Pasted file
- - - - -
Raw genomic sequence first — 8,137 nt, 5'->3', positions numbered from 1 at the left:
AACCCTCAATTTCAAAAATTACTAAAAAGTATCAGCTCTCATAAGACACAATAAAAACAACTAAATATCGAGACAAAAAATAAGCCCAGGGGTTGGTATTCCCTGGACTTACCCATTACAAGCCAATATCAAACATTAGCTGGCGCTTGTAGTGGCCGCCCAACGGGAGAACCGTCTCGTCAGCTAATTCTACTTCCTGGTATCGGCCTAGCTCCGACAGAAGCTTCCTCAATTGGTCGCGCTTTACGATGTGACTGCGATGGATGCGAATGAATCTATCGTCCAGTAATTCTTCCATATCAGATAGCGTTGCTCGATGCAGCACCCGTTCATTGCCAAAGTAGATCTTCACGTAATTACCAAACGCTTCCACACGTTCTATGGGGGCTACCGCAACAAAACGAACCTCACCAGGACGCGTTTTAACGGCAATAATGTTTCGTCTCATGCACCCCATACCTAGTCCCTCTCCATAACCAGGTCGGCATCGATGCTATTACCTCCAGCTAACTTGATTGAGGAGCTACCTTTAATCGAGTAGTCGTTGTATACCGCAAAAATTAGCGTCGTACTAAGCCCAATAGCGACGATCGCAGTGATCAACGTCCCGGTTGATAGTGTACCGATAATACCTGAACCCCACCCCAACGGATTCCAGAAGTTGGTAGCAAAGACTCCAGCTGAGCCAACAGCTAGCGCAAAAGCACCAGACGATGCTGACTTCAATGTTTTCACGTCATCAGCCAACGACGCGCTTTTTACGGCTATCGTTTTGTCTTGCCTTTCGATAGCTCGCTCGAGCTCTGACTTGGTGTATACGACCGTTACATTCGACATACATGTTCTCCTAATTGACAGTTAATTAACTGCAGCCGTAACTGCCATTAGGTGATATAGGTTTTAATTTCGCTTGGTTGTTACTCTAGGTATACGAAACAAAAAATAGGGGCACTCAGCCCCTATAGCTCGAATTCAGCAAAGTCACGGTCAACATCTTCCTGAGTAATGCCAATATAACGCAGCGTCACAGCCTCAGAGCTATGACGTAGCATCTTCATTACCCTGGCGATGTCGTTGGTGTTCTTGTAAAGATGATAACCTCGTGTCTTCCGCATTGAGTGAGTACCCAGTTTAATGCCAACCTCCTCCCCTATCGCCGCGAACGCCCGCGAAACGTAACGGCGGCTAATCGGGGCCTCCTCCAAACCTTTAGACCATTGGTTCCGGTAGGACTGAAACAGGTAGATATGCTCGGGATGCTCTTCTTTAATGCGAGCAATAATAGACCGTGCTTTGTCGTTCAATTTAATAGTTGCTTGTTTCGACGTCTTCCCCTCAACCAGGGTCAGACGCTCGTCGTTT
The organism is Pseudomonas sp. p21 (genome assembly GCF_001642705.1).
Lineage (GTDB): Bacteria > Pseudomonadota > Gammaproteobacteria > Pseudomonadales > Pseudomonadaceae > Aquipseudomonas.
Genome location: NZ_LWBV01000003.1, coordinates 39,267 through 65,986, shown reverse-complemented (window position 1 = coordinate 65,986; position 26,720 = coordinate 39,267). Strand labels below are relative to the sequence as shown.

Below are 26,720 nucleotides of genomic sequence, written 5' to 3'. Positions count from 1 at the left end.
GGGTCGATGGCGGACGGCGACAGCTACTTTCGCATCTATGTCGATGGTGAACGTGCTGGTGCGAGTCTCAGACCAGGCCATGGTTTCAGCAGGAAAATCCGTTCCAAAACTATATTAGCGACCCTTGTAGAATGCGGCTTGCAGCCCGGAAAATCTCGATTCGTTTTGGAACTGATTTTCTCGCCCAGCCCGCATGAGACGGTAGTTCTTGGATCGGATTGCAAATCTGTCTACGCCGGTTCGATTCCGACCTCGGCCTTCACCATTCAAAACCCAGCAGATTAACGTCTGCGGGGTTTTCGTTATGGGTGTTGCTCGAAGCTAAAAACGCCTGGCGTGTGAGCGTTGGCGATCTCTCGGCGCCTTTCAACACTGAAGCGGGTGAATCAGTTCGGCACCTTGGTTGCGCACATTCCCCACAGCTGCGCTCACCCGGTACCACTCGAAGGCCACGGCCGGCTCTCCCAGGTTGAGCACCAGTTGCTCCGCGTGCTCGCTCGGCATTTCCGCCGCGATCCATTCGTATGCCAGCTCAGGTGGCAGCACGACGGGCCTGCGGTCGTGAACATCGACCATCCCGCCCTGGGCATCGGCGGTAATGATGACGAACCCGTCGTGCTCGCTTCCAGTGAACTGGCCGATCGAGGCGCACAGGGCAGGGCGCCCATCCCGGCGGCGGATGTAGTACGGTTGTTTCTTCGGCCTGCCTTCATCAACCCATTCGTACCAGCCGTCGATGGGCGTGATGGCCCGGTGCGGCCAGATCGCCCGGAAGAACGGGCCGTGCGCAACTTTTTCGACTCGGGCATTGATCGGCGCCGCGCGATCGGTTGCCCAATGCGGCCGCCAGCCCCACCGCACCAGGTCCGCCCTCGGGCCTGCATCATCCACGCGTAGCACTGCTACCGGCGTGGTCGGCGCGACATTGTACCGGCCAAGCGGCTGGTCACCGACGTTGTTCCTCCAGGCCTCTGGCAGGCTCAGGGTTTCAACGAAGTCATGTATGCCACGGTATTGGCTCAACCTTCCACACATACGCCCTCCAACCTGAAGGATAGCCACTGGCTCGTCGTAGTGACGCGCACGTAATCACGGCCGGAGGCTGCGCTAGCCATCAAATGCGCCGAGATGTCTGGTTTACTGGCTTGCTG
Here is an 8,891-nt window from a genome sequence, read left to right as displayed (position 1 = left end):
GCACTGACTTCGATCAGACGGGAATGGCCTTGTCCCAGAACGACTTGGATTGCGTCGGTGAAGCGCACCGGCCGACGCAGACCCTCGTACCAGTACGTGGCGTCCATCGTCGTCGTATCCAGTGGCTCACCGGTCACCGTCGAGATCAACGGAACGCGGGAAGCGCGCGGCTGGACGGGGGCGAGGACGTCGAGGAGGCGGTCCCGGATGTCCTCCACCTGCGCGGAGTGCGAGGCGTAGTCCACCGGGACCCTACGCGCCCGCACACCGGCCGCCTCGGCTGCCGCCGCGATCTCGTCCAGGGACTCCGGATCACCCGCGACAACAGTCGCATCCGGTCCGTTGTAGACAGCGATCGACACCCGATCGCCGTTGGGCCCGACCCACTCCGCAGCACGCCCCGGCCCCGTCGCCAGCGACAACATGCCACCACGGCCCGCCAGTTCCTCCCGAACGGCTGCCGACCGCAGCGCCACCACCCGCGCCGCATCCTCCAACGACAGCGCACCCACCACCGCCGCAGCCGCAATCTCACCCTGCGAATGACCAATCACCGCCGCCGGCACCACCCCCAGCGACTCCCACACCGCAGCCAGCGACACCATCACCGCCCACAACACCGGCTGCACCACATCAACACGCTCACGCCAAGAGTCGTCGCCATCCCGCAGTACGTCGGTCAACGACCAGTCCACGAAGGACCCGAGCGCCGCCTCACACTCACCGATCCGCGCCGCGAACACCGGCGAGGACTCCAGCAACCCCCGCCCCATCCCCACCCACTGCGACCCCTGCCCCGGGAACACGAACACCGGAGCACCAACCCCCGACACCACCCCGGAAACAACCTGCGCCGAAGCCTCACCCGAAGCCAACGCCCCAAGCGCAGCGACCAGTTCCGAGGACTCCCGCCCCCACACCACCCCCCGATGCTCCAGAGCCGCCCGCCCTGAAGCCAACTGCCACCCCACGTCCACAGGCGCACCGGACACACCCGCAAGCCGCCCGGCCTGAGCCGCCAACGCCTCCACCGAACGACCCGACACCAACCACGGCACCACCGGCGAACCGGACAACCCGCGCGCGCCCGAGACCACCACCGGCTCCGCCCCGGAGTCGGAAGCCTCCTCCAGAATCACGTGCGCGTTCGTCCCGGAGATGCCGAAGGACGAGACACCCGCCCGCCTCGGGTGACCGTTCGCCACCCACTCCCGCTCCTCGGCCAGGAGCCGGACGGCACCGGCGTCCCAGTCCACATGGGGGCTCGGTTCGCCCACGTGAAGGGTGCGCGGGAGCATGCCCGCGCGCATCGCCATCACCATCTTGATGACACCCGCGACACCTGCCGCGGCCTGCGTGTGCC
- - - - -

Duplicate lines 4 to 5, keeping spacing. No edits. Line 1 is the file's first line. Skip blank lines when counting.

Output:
Lineage (GTDB): Bacteria > Pseudomonadota > Gammaproteobacteria > Pseudomonadales > Pseudomonadaceae > Aquipseudomonas.
Genome location: NZ_LWBV01000003.1, coordinates 39,267 through 65,986, shown reverse-complemented (window position 1 = coordinate 65,986; position 26,720 = coordinate 39,267). Strand labels below are relative to the sequence as shown.